Infectious diseases in animals are caused by infectious agents: viruses, bacteria, prions or fungi, which not only pose a threat to animal health, but can endanger human health and are always the cause of major economic losses.
Poland is recognised as free of a number of infectious animal diseases (e.g. tuberculosis, brucellosis and enzootic bovine leukosis, foot-and-mouth disease, etc.), but the threat of e.g. highly pathogenic avian influenza (the so-called bird flu) or ASF still exists. Currently, a major threat to pig production in Europe is the rapidly spreading African swine fever (ASF). Of course, there are many more infectious disease threats. At the heart of animal disease control are bio-security, vaccination (immunoprophylaxis), farm organisation and management, and administrative measures implemented by the Veterinary Inspection.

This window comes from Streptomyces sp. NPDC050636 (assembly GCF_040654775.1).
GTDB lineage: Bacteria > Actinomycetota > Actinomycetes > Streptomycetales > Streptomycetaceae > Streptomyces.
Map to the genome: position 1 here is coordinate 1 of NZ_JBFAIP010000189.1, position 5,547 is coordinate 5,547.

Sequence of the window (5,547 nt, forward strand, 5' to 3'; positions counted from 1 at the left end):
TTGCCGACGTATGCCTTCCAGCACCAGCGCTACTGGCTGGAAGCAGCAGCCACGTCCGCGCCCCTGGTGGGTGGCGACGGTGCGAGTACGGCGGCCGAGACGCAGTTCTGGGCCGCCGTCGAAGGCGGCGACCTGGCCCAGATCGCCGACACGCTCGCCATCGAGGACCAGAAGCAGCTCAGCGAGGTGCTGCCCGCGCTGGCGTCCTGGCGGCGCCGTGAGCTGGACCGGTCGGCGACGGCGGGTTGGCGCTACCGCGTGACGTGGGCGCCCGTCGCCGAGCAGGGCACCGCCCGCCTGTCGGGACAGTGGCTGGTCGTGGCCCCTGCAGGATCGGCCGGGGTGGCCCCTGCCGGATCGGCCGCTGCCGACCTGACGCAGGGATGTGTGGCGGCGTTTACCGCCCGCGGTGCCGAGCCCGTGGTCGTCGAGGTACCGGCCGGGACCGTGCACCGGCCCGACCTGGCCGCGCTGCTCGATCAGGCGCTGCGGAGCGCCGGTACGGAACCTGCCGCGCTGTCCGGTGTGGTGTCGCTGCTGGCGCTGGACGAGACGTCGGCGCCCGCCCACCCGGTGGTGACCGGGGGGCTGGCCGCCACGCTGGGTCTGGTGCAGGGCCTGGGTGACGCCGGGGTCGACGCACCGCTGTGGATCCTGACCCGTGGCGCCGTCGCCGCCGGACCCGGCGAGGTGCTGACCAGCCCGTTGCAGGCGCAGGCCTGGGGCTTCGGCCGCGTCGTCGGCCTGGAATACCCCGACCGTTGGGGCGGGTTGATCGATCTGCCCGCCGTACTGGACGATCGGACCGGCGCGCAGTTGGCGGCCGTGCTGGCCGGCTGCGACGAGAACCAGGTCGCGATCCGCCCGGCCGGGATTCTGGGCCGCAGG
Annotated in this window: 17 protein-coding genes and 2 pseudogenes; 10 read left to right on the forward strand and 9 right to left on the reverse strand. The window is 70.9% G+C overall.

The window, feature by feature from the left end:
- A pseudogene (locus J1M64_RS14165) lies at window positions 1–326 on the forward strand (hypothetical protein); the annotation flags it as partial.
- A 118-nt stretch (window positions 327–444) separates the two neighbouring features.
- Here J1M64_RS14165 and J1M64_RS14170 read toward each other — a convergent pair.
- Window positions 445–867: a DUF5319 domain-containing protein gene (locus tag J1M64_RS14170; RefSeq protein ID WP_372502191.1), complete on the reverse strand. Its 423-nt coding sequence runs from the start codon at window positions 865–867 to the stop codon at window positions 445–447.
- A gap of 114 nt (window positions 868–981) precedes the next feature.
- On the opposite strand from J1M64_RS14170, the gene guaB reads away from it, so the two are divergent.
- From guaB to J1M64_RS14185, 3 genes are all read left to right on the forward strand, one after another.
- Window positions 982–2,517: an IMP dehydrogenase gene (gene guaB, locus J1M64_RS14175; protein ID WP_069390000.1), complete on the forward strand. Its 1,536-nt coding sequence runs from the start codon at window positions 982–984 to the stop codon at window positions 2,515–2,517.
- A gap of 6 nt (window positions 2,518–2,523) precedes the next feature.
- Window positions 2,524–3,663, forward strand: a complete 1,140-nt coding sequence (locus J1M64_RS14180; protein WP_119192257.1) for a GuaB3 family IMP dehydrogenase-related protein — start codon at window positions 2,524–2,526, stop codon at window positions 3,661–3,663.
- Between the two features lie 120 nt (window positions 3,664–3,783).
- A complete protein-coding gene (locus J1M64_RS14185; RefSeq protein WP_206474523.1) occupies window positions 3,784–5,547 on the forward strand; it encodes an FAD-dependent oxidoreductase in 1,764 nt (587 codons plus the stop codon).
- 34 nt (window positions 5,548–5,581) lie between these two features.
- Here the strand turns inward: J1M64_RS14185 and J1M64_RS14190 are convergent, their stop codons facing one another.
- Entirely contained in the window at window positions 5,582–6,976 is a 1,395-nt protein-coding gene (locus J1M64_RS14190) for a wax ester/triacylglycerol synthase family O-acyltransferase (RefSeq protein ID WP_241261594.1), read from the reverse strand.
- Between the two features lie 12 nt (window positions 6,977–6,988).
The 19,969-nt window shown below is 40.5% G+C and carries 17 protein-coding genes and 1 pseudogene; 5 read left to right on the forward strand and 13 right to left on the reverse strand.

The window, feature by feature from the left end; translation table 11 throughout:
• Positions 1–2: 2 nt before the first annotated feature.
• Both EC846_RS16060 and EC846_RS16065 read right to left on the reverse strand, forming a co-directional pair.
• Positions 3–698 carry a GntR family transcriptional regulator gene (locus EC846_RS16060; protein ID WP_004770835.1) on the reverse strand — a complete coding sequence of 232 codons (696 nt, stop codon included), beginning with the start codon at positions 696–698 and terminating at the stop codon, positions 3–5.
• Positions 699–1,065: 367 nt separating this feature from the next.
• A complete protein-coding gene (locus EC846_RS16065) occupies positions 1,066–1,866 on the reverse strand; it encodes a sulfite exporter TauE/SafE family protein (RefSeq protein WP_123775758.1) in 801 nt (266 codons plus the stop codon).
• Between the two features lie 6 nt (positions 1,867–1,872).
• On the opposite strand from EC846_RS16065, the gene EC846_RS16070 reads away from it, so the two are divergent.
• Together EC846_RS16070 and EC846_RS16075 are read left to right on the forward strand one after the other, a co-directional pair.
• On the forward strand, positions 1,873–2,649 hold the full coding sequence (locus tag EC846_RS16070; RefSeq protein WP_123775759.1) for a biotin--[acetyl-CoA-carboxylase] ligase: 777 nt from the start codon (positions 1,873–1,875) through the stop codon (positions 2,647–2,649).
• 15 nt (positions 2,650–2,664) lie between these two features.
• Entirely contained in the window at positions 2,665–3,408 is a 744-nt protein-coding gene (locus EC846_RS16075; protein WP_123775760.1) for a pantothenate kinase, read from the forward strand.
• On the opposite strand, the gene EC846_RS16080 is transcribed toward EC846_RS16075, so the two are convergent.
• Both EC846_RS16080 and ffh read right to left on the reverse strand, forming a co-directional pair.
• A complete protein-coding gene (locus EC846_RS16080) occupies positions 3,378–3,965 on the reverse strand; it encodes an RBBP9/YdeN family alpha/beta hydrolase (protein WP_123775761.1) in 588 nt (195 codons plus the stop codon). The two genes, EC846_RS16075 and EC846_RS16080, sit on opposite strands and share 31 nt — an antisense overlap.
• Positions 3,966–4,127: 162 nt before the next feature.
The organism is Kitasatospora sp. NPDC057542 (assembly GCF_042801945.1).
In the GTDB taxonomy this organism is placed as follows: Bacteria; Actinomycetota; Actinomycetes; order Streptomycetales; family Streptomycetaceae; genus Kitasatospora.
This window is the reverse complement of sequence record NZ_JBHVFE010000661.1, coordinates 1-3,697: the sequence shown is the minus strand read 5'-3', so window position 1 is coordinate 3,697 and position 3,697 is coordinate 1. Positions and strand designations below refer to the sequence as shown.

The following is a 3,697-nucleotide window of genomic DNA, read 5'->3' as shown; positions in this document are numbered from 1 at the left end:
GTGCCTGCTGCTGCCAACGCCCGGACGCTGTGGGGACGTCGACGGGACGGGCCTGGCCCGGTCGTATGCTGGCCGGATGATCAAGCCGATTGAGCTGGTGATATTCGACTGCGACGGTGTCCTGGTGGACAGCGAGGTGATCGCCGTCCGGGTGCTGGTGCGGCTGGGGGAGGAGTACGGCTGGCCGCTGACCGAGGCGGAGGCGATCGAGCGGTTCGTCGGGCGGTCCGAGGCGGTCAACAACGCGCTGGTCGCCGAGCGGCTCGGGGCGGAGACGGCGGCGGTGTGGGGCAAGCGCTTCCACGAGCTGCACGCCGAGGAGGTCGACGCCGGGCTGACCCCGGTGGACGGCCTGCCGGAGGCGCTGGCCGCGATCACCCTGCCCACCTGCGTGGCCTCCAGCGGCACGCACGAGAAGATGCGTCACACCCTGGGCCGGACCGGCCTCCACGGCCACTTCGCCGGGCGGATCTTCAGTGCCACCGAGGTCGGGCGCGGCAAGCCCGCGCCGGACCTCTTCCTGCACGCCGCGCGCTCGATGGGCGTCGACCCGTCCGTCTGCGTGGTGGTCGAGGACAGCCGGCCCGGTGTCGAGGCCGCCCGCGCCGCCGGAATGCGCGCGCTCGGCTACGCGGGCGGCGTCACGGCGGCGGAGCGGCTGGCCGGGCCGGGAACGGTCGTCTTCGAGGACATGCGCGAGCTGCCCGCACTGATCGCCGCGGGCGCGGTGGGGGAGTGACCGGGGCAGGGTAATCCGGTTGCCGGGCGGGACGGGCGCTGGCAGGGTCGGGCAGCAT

What is bio-security?
In its simplest terms, bio-security is the actions and decisions to be implemented to reduce or eliminate the risk of introducing an infectious agent into a herd (different types of pathogens). Bio-security is also the control of pathways and means of spreading a pathogen in a production facility when a pathogen has already entered the facility. In this case, it is also an action related to eliminating the possibility of spreading animal diseases.
In its simplest terms, bio-security on animal farms refers to measures to protect the herd from pathogens and, in the event of disease outbreaks, to eradicate them and prevent them from spreading.
The use of bio-security applies to large-scale livestock farms as well as small family farms. However, in the case of the former, it is of great importance economically, commercially (trade in animal products) as well as in terms of health, due to the risk of mass disease.
The key to successful bio-security is for producers and growers to understand the desirability of its implementation and adhere to certain principles, and for them to be committed and implement all bio-security tasks.